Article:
After three or so breaths, become aware of how you feel. What do you notice? Great. It doesn’t matter what you observed it could be a positive, happy feeling or it could be sadness, fear, anxiety, etc. That you are noticing means you have become aware of your body and breath. THis process is no longer an unclaimed part of you, and now you can manage it, enjoy it or just feel it. You might also become aware that the part of you who noticing the feelings is just that, a part of you. You are noticing you – hmmm. Interesting. There might be more to you than you previously thought there was.

This is a simple exercise; deceptively so. If you are a living, breathing human you can do it. What is amazing is that this simple process begins to release stress-relieving hormones into your system, activates your healing parasympathetic (rest and digest) nervous system and deactivates the sympathetic (fight or flight) nervous system. This is the first step, and the most important step towards healing that we must all take, regardless of how we choose to approach movement and activity. With a few relaxed breaths we free the energy needed to begin to move the body, ease muscle and joint tension, detox tissues, heal joints, and generally improve our health as much as our bodies are able. Add stretching, strengthening, healing touch, and clean eating to this equation and you have a recipe for wellness that is both ancient and the most modern thing in the world. No fancy gym membership or tight shorts required!

So, the next time you feel “stuck” or just ready to begin or return to a healing state take a  few deep breaths and notice what happens.  Whatever you notice is fine and what is supposed to happen. What comes into your awareness is what needs to be healed, simple. That’s it. With this short easy process you have begun a healing process, entered a healing “space” within you that you can return to any time. Use this practice whenever you feel tired, stressed, angry, sad, happy, excited, nervous…fill in the blank! No matter where you start you will move towards ease and healing every time. It’s what every body is designed to do.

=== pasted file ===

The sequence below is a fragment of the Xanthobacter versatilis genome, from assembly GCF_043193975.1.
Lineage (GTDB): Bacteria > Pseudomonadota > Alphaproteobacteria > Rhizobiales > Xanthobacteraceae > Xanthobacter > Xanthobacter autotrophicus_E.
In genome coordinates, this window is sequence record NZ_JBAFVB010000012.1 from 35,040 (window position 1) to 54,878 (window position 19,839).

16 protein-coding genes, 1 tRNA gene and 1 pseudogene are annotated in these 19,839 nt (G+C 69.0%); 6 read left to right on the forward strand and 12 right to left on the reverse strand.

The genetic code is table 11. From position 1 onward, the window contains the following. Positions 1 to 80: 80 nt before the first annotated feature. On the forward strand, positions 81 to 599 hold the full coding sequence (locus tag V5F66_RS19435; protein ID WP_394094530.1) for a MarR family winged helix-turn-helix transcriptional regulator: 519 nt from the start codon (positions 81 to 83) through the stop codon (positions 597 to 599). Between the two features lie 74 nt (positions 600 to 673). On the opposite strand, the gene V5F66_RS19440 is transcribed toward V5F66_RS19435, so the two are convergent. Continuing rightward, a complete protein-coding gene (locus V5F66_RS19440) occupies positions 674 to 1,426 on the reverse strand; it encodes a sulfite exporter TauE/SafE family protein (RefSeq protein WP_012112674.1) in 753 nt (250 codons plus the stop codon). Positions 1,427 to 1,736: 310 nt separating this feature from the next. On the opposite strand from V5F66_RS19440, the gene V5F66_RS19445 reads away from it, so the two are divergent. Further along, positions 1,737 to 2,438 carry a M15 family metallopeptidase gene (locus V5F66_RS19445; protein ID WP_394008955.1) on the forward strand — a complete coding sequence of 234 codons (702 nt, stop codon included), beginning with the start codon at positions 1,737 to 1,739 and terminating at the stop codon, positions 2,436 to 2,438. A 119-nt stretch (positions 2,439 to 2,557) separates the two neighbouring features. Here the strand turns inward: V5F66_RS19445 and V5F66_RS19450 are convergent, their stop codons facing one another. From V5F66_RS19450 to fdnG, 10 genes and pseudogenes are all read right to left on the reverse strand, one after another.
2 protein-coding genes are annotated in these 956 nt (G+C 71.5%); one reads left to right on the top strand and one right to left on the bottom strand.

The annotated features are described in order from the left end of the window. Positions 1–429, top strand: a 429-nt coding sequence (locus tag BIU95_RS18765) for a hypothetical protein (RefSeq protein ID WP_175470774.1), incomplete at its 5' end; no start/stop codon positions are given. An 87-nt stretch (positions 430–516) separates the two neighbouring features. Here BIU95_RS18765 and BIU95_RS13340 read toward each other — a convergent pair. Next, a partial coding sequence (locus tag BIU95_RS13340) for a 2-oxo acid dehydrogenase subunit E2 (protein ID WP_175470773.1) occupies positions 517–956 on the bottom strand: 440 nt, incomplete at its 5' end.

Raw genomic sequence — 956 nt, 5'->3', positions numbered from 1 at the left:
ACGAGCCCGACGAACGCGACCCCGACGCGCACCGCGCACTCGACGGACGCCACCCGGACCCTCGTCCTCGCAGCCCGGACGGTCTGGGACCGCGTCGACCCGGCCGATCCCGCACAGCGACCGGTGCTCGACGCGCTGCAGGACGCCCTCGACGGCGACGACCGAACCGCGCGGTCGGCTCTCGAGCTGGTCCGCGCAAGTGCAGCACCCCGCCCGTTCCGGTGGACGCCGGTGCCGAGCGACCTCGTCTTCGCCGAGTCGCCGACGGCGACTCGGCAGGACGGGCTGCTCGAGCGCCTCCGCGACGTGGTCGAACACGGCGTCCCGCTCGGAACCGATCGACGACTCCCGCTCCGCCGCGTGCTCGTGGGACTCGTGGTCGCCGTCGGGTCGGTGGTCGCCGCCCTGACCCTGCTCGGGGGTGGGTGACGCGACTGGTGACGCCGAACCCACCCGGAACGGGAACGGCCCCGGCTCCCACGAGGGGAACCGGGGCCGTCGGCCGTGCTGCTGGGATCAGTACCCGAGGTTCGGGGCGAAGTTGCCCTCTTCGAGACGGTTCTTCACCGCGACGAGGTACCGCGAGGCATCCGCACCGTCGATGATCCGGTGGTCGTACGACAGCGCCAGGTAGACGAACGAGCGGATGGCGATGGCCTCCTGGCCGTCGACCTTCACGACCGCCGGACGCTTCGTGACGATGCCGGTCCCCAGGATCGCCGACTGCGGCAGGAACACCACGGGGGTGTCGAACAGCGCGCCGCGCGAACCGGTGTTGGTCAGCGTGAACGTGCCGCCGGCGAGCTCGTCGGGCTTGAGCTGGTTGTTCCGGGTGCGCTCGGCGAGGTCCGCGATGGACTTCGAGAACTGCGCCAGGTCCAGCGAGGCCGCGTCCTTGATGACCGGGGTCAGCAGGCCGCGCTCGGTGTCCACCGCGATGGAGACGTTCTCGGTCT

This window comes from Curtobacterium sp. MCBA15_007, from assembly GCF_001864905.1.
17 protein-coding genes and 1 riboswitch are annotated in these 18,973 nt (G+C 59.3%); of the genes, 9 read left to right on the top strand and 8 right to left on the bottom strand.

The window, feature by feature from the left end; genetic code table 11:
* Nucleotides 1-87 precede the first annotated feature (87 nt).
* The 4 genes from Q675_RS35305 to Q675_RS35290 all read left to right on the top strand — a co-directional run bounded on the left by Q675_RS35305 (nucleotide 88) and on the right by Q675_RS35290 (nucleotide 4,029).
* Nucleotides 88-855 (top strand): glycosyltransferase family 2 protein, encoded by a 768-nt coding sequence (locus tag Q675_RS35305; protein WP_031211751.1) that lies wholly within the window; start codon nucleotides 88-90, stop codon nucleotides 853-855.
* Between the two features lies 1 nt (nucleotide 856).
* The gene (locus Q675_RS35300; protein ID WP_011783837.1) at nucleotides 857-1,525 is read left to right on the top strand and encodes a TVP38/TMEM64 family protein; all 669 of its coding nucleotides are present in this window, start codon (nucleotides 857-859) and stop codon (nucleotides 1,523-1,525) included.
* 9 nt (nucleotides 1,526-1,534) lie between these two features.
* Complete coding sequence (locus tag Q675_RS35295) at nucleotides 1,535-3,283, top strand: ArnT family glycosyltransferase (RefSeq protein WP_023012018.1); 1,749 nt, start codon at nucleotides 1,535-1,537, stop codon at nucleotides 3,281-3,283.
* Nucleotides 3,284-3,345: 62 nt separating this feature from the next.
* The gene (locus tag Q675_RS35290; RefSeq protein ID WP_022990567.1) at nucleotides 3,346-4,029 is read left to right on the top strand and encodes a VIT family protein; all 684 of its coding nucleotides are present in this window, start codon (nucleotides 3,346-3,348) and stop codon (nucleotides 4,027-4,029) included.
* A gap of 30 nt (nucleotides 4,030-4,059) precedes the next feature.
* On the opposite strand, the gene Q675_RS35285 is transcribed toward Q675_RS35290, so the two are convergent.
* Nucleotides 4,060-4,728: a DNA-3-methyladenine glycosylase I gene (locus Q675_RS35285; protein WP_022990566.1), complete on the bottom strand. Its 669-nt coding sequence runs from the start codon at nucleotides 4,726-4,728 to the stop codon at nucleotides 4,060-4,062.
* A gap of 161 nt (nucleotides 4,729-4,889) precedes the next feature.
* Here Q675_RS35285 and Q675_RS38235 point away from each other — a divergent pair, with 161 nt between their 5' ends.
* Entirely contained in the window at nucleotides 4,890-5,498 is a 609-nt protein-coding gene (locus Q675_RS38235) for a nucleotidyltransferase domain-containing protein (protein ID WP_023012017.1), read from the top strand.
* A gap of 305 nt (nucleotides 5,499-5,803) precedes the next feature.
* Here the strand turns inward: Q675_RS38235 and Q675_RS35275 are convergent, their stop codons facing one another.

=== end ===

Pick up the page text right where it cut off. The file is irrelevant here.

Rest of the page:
Namaste,

Tracey

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About Tracey Lee Curtis

As a lifelong student of yoga, movement and natural healing, I continually learn and grow as an individual. I began teaching yoga twelve years ago, when I experienced it as a powerful healing tool and knew I wanted to share what I was learning. In 2015, I started graduate school and began studying to become a Chiropractor. My teaching style has evolved to include a range of therapeutic practices, and is based on breath, flow, and awareness in movement. I use therapeutic movement and mind-body wellness techniques to help students connect with their own healing rhythm and energy. My work is based in the science of the body and of movement, the psychology of how the body and mind work together to form the whole, and the art of Chiropractic. I work with small groups and individuals as a therapeutic movement specialist and as a Chiropractic Assistant. My work is constantly growing and improving as I learn from my studies and my students, as well as my own regular practice.